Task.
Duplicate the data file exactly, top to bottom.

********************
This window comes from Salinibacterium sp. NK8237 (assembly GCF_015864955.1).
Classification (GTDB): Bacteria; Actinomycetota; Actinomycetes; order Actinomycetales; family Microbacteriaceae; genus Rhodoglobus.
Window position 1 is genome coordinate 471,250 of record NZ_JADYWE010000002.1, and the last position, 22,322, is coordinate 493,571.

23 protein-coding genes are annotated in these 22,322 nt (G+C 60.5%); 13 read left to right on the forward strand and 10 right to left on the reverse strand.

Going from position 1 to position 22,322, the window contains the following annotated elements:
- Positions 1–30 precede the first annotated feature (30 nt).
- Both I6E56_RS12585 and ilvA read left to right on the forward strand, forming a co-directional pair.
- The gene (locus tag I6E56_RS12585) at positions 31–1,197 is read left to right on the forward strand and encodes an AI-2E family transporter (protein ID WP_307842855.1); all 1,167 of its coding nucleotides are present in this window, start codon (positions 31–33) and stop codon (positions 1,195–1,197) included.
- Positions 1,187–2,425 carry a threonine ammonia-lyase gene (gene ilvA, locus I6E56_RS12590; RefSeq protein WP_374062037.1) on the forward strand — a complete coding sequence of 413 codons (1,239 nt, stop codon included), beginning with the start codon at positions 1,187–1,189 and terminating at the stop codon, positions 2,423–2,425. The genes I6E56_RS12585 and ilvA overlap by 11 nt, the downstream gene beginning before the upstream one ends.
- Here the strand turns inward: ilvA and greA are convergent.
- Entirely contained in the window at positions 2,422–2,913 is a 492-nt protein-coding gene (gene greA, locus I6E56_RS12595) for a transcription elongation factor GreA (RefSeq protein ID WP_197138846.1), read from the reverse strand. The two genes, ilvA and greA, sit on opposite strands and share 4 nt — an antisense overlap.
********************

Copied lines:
This window comes from Salinibacterium sp. NK8237 (assembly GCF_015864955.1).
Classification (GTDB): Bacteria; Actinomycetota; Actinomycetes; order Actinomycetales; family Microbacteriaceae; genus Rhodoglobus.
Window position 1 is genome coordinate 471,250 of record NZ_JADYWE010000002.1, and the last position, 22,322, is coordinate 493,571.

23 protein-coding genes are annotated in these 22,322 nt (G+C 60.5%); 13 read left to right on the forward strand and 10 right to left on the reverse strand.

Going from position 1 to position 22,322, the window contains the following annotated elements:
- Positions 1–30 precede the first annotated feature (30 nt).
- Both I6E56_RS12585 and ilvA read left to right on the forward strand, forming a co-directional pair.
- The gene (locus tag I6E56_RS12585) at positions 31–1,197 is read left to right on the forward strand and encodes an AI-2E family transporter (protein ID WP_307842855.1); all 1,167 of its coding nucleotides are present in this window, start codon (positions 31–33) and stop codon (positions 1,195–1,197) included.
- Positions 1,187–2,425 carry a threonine ammonia-lyase gene (gene ilvA, locus I6E56_RS12590; RefSeq protein WP_374062037.1) on the forward strand — a complete coding sequence of 413 codons (1,239 nt, stop codon included), beginning with the start codon at positions 1,187–1,189 and terminating at the stop codon, positions 2,423–2,425. The genes I6E56_RS12585 and ilvA overlap by 11 nt, the downstream gene beginning before the upstream one ends.
- Here the strand turns inward: ilvA and greA are convergent.
- Entirely contained in the window at positions 2,422–2,913 is a 492-nt protein-coding gene (gene greA, locus I6E56_RS12595) for a transcription elongation factor GreA (RefSeq protein ID WP_197138846.1), read from the reverse strand. The two genes, ilvA and greA, sit on opposite strands and share 4 nt — an antisense overlap.